When my publisher suggested releasing an anthology of my short stories, I didn’t plan to do much promotion. In the UK, short story collections are notoriously difficult to sell. But when I thought about the unpaid time and effort she’d put into editing, and the money into another gorgeous cover, as well as the enthusiasm of my readers for a third book, I reconsidered. My short story collection, Becoming Someone, scheduled for publication on November 23rd, deserves as much chance as any other book. So I got creative.
I’m sharing my reflections on two novels in which sensitive men share their reflections on life and love. Both begin with the narrators at a loose end during the university summer vacation, the first in Barcelona, the second in London. Wabi-Sabi is the lighter of the two, in which a university lecturer travels to Japan where he is beguiled by a young woman. In The Only Story, a man’s entire life is shaped by a ten-year relationship with a vulnerable older woman he began as a nineteen-year-old student.
If it’s irritating for novelists to be told by friends and acquaintances that they too could write a novel if they weren’t so busy doing more important things, then think how it must be for poets. Anyone with even a passing interest in words, or emotions, is likely to have composed a poem at some point, whether inspired by a sense of occasion or adolescent angst. You don’t even need a pen or a keyboard when you can juggle those lines in your head.
Blogger and memoirist, Irene Waters, has been collecting memories of ordinary activities across the generations and across the world. Last October’s theme, collections, sparked some interesting reminiscences about stamps, birds’ eggs and the dysfunctional parts of ballpoint pens, to name but a few. The latter came to mind when I was reading about Cathy, the protagonist of the second novel reviewed in this post, and I’ve linked her with Julia, whose unusual life, and posthumous career, is the subject of Orphans of the Carnival, who was less a collector than an object of curiosity herself. I hope you’ll be curious enough to read on.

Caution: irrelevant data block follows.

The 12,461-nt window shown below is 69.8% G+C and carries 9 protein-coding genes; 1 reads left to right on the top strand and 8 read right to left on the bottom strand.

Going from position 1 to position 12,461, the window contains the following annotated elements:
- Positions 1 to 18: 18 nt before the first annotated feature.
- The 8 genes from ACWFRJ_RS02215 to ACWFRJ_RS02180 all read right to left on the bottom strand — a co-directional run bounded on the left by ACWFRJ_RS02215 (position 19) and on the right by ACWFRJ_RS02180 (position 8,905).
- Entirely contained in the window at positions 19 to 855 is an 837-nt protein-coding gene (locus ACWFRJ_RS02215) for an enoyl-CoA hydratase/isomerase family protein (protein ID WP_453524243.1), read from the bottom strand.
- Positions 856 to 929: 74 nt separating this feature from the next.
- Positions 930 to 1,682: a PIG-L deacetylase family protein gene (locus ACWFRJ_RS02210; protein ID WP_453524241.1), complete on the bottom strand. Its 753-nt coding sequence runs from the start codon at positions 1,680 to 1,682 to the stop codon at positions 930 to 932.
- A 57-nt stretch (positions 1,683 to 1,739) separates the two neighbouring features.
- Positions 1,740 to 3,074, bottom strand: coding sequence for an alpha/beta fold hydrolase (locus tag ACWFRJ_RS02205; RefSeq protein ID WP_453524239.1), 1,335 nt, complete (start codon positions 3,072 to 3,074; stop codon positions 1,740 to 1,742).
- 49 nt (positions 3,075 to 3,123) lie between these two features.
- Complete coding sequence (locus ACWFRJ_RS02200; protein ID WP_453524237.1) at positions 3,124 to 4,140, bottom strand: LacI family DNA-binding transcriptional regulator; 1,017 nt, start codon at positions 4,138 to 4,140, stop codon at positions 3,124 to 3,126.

Every novel is comprised of different parts that writers, readers and reviewers hope will combine into a satisfying whole. My last two reviews of 2016 – before I reveal my favourites of the year – are of novels for which finding that coherence is a particular challenge, but extremely worthwhile if achieved. Both published this summer, neither seems to have attracted many reviews on Goodreads, but I’m impressed with both (albeit one more than the other) so I hope you’ll at least give my reviews a chance.
Annecdotal is where real life brushes up against the fictional.
Annecdotist is the blogging persona of Anne Goodwin:
slug-slayer, tramper of moors,
author of two novels.
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